Coated vesicle adaptors
Prof Margaret Robinson
University of Cambridge
Cells are filled with organelles, or ‘little organs’, each with its own particular function. We investigate how adaptor proteins selectively package molecules into coated vesicles so they can be transported from one organelle to another. This process is essential for normal cell function and it is disrupted in certain diseases where pathogens, such as HIV, hijack adaptors. Some genetic disorders are also caused by mutations in adaptors.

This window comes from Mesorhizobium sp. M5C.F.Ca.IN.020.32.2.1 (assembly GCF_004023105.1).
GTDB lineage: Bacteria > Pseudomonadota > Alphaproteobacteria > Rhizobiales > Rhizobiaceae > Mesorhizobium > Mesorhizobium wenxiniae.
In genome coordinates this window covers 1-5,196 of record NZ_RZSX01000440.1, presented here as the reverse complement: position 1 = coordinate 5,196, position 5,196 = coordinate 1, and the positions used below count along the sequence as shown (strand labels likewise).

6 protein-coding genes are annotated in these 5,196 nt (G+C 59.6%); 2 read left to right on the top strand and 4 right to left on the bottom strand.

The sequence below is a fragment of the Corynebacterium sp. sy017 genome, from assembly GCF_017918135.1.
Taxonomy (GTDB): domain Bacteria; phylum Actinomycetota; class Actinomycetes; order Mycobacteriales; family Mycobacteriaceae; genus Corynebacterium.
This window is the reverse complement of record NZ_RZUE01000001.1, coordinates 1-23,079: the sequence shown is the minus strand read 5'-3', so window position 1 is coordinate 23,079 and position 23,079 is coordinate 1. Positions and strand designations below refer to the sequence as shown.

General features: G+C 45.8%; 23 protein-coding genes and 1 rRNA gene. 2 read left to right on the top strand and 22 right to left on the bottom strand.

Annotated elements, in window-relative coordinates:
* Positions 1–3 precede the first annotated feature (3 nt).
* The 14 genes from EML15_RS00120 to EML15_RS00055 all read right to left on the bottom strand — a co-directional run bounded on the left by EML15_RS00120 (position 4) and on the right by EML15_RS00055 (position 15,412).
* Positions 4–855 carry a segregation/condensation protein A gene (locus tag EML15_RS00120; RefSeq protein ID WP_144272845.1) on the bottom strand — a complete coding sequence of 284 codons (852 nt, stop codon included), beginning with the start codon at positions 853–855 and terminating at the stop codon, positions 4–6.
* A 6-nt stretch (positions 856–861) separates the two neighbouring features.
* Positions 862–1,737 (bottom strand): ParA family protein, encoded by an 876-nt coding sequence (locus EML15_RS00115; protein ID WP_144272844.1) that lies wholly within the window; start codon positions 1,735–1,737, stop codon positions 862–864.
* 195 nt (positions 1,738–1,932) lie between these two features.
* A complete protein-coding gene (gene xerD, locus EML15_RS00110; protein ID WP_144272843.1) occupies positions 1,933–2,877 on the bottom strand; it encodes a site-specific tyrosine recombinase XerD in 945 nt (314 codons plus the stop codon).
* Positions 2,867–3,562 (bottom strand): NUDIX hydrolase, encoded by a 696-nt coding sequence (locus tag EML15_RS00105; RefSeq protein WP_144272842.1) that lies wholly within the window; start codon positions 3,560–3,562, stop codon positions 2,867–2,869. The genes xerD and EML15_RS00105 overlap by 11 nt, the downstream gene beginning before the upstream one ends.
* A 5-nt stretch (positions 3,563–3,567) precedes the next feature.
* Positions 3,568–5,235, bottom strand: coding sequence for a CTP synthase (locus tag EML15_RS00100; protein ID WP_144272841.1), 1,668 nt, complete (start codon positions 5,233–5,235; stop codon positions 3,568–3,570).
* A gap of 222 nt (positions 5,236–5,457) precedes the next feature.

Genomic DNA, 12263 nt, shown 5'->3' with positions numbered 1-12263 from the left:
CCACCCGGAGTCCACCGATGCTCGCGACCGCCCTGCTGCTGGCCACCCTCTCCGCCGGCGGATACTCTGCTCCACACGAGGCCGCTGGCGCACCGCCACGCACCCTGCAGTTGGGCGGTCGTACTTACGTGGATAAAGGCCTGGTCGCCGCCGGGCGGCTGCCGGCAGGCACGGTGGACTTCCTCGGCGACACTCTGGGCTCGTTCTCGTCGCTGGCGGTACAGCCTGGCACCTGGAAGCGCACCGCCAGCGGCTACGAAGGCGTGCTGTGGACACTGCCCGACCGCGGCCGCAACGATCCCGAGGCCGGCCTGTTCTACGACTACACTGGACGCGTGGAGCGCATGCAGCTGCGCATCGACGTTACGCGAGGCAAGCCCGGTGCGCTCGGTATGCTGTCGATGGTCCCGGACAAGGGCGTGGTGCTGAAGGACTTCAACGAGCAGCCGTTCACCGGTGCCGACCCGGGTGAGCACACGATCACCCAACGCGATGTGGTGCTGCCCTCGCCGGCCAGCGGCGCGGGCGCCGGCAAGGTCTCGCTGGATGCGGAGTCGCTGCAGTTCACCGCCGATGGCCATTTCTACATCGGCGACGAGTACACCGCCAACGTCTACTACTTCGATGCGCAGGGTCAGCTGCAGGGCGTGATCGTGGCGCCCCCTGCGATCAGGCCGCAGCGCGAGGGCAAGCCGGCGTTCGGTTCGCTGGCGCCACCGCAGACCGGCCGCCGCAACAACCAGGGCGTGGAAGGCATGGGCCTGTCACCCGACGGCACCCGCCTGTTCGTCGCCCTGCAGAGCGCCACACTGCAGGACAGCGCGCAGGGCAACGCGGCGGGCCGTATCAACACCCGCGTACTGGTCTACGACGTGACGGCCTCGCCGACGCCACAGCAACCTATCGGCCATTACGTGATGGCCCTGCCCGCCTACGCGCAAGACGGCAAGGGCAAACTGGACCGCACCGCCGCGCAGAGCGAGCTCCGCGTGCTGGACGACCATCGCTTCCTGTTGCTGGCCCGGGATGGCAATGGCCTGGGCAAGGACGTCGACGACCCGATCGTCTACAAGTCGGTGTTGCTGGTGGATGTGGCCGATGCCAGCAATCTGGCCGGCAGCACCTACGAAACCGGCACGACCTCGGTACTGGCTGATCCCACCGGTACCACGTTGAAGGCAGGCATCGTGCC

We will use a combination of microscopy, including live cell imaging, biochemistry and structural biology on different types of cells to find out how adaptors select cargo, how this is related to what happens to the vesicles after they form, and why mutations in two adaptors – AP-4 and AP-5 – cause neurological disorders.